“The style of football we play, it works to our advantage against certain teams. The way we press, the way we do things in general. There are some teams that might play higher up who might not be used to that in their league. We take them by surprise.”
It is a tried and tested method of causing FA Cup chaos. Millwall have won 31 games in the competition since 2004, which is the fifth best record in the country. And this season marks the 11th time they have reached the last eight while being outside of the top division, a record bettered only by Southampton.
“A lot of the time teams might hear about the way we play, or hear about the way things are at the Den,” says Romeo. “But maybe they won’t appreciate to what extent we actually back it up.”
These matches are formative experiences for Romeo, who is still learning his craft but can feel himself maturing as a player. On Arsenal’s books as a teenager, when he played in the same youth team as Alex Iwobi, he then endured a difficult spell with Gillingham before a move to Millwall in 2015 proved to be the proper start of his professional career.
More than 100 appearances under Harris have followed, as have 12 international caps for Antigua and Barbuda. There has been speculation of a move to the Premier League, too, and these cup matches against elite attackers are clearly important steps in his development.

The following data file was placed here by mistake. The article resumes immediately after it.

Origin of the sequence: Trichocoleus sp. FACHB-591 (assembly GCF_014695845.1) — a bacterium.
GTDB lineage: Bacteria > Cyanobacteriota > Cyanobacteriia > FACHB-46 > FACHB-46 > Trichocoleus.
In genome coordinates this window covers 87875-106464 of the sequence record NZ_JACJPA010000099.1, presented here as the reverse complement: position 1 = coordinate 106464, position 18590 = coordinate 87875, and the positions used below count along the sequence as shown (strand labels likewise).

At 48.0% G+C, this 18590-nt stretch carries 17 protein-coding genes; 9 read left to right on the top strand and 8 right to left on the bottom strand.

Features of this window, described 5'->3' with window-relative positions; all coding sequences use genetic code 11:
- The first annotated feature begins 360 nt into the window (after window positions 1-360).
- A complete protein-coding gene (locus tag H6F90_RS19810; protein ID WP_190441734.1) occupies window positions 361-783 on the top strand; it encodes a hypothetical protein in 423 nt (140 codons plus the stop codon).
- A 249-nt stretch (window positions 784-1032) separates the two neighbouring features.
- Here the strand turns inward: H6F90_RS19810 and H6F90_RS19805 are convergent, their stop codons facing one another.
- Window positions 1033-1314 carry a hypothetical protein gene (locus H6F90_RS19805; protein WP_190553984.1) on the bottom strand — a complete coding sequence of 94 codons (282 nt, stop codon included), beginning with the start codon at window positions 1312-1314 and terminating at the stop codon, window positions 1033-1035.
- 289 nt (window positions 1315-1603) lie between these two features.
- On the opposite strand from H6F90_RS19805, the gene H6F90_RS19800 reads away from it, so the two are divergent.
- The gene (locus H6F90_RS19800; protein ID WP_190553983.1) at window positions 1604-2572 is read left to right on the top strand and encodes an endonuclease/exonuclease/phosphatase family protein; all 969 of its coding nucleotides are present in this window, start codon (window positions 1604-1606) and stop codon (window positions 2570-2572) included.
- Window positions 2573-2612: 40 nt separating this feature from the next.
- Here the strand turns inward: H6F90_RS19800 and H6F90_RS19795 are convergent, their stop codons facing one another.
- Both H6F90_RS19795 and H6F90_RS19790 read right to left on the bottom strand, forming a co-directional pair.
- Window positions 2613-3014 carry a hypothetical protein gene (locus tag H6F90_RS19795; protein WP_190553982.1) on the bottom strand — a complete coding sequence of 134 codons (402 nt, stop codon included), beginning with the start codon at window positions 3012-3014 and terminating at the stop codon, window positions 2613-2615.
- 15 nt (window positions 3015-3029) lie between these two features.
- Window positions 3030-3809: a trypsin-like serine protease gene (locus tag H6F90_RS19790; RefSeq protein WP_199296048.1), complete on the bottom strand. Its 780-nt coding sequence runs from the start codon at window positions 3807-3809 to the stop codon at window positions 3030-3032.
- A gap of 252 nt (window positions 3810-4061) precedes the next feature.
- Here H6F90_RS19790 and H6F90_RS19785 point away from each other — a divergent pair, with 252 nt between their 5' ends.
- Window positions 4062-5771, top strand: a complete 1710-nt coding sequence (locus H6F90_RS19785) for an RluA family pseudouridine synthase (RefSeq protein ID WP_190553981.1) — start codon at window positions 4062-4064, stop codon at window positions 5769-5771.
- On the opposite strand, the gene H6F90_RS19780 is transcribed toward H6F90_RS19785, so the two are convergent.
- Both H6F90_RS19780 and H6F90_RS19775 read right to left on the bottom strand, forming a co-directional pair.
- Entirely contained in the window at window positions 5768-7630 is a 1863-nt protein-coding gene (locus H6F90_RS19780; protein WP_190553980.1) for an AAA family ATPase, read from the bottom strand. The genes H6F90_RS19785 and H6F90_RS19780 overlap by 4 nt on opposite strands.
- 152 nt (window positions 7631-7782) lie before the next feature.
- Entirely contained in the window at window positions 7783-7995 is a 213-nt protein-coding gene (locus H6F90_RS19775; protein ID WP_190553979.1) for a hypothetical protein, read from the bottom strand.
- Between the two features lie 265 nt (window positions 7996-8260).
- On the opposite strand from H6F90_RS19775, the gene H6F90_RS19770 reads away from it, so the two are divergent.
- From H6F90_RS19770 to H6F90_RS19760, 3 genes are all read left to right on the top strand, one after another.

“There are times when we have played Premier League teams, even at the Den, and certain individuals might stand out,” he says. “You can tell they are at a higher level, like Richarlison at Everton. I went to press him in the first half and I thought I would be able to put the brakes on in time. But by the time I had even thought about putting the brakes on, he had flicked the ball over my head. He was gone, out of there.”
Romeo has both the character and the backing to stop those moments causing any sense of inferiority against more garlanded opposition, though. After all, there will be no deference shown to Brighton from Millwall or from Romeo, a team and a individual who take great pride in marching to the beat of their own drum.